BRICS and mortar mindset


From left, Russia’s President Vladimir Putin, India’s Prime Minister Narendra Modi, Brazil’s President Dilma Rousseff, China’s President Xi Jinping and South Africa’s President Jacob Zuma on July 15 (Photo:

It is commendable that the leaders of Brazil, Russia, India, China and South Africa (BRICS) managed to reach a last minute agreement on where to locate the New Development Bank to be equally capitalized by the five countries. However, what I find incongruous is that in this age of digital money where financial transactions are virtual, the five leaders should still betray the bricks and mortar mindset of the old economy. Or, as I so cleverly call it, BRICS and mortar mindset despite punning being the lowest form of humor.

Going by the media reports, there was considerable jostling among the five, particularly India and China, over where to physically situate the so-called BRICS bank’s headquarters. A Brazilian diplomat was quoted by Reuters as saying that the final agreement was sealed barely ten minutes before the summit was to conclude. That illustrates the clout each one of the five wants to exercise using the potentially powerful financial tool that the new bank might become. The barely hidden purpose of the new bank is to create a counter against what these five see as the West/America-dominated financial order, one of whose important tools has been the World Bank/International Monetary Fund  (WB/IMF)combine.

The old adage that the one who pays the piper calls the tune was very much on display at the summit as well as in the run-up. China is unquestionably the first among equals here given the size and reserve of its economy. It ought to have been hard for Beijing to agree to a deal where all five have an equal say as manifest in the $10 billion apiece that they agreed to invest to capitalize the bank. The broad idea seems to be to gradually free up the global economy from the stranglehold of both the US dollar as well as the fluctuations in the American economy. These leaders are mindful of the fact that the chairman of the US Federal Reserve ends up becoming a decisive player in the global financial system where value is increasingly created outside of America. It is a smart move for these five economies to join hands to at least attempt to create a financial counterweight against the singular domination.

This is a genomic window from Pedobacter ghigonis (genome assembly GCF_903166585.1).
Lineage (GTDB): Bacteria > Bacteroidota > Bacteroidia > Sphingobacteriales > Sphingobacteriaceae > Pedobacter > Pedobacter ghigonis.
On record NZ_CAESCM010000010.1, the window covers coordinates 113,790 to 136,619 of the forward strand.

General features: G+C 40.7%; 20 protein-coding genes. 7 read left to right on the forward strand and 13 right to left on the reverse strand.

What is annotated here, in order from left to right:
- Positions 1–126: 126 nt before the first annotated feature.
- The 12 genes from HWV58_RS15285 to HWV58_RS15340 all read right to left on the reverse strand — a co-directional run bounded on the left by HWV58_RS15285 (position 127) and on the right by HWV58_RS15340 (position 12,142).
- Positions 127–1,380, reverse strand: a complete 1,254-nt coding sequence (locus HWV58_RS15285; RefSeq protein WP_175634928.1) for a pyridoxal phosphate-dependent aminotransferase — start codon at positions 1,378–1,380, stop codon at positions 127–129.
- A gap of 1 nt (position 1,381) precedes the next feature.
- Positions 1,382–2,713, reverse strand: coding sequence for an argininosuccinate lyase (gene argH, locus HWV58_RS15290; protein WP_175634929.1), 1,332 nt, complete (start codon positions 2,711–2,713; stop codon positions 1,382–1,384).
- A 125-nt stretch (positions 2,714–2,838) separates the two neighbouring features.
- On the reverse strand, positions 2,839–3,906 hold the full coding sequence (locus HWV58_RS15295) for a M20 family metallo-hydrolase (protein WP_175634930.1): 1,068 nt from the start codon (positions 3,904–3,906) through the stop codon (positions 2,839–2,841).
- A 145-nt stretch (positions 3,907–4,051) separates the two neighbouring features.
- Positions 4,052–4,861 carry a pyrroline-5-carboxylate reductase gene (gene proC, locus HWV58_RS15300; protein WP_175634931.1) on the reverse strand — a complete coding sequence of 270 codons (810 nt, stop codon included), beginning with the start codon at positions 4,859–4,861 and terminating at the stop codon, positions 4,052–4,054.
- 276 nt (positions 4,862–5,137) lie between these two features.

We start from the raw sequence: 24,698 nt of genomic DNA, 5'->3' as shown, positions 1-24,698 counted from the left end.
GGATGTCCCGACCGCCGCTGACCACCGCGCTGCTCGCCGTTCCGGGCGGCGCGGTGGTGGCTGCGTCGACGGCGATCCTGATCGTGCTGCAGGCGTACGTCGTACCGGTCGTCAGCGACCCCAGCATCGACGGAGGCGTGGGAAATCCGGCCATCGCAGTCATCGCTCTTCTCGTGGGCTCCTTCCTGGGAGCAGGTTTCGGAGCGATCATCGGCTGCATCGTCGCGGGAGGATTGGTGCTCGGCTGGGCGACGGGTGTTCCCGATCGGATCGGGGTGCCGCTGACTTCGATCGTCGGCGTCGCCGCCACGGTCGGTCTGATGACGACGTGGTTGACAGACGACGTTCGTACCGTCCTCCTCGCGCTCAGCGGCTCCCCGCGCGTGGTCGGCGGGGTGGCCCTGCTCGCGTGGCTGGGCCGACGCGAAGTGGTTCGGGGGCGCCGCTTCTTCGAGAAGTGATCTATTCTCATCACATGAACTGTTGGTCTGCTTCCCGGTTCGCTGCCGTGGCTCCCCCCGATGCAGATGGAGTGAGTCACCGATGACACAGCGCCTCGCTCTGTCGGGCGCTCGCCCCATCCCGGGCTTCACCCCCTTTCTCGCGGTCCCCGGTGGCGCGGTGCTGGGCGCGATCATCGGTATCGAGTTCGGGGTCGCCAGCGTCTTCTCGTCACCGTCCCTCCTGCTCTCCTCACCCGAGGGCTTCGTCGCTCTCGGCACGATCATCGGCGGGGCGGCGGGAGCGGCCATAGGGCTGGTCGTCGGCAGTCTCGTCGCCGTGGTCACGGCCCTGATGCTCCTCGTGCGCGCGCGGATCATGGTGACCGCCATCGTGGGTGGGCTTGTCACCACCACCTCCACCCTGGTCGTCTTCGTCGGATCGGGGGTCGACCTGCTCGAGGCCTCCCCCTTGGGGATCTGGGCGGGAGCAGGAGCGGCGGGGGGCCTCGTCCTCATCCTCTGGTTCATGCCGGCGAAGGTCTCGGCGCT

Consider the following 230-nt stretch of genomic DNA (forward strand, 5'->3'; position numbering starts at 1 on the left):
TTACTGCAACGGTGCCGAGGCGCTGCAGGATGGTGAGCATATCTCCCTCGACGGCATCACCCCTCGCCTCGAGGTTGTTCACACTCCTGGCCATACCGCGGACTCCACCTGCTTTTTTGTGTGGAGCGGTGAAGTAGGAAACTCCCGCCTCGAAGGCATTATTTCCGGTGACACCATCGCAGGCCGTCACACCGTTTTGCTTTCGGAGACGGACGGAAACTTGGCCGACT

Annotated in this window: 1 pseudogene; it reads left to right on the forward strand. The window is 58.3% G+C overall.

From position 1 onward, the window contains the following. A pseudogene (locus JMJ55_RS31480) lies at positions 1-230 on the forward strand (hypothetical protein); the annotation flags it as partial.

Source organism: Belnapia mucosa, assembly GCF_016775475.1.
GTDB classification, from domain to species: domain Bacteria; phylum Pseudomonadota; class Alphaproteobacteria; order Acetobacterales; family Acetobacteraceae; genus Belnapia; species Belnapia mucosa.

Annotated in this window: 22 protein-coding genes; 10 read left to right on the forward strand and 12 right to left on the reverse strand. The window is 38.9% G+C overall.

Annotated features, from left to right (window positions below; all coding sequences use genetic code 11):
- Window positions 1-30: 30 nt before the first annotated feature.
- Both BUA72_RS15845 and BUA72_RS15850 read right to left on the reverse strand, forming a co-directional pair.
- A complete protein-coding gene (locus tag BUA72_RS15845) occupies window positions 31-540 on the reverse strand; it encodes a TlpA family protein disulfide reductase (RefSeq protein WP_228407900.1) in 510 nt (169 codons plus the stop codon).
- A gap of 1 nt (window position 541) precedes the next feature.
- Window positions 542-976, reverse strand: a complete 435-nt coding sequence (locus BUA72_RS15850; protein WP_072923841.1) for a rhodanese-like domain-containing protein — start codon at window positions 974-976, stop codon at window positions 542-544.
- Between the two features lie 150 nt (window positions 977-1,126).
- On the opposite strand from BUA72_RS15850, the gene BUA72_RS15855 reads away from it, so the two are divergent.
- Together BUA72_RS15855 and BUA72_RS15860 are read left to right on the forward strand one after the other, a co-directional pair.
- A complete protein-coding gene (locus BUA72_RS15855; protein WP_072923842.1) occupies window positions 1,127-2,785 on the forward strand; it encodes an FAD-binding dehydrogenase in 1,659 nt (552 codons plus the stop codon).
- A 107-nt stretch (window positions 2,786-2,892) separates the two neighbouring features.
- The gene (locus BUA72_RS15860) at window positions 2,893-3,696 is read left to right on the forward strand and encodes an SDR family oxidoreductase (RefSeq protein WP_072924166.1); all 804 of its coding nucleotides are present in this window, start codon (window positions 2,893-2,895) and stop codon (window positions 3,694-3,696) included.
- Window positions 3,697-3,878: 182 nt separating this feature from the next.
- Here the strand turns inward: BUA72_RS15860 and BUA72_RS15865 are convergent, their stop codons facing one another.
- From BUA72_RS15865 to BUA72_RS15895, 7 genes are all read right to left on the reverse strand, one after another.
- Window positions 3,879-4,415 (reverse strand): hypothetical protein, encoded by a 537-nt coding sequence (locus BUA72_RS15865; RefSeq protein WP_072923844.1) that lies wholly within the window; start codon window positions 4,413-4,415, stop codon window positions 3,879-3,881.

That said, in keeping with the need to reform the skewed order they should not have wasted time on the bricks and mortar aspect of the bank. Why could they not think in terms of creating a system that is not just a building in one place but a virtual system distributed in all five countries? Given the virtualized nature of money and finance and spread of broadband they could have easily decentralized and distributed control. I suppose it is the weakness to create physical infrastructure such as glistening modern buildings that is as much a draw here as the main mandate of the bank, namely to help cash-strapped projects in weak economies.

Now that they have agreed to locate the headquarters in one place, namely Shanghai, they could think in terms of infusing a startup spirit into the new venture. I apprehend that this could become a bureaucratic behemoth that the WB/IMF has become. The whole idea is to be lean and nimble rather than creating a new layer of highly paid financial bureaucrats. I hope the New Development Bank does not become that.


About chutiumsulfate

South Asians can infer from my name what I am. View all posts by chutiumsulfate

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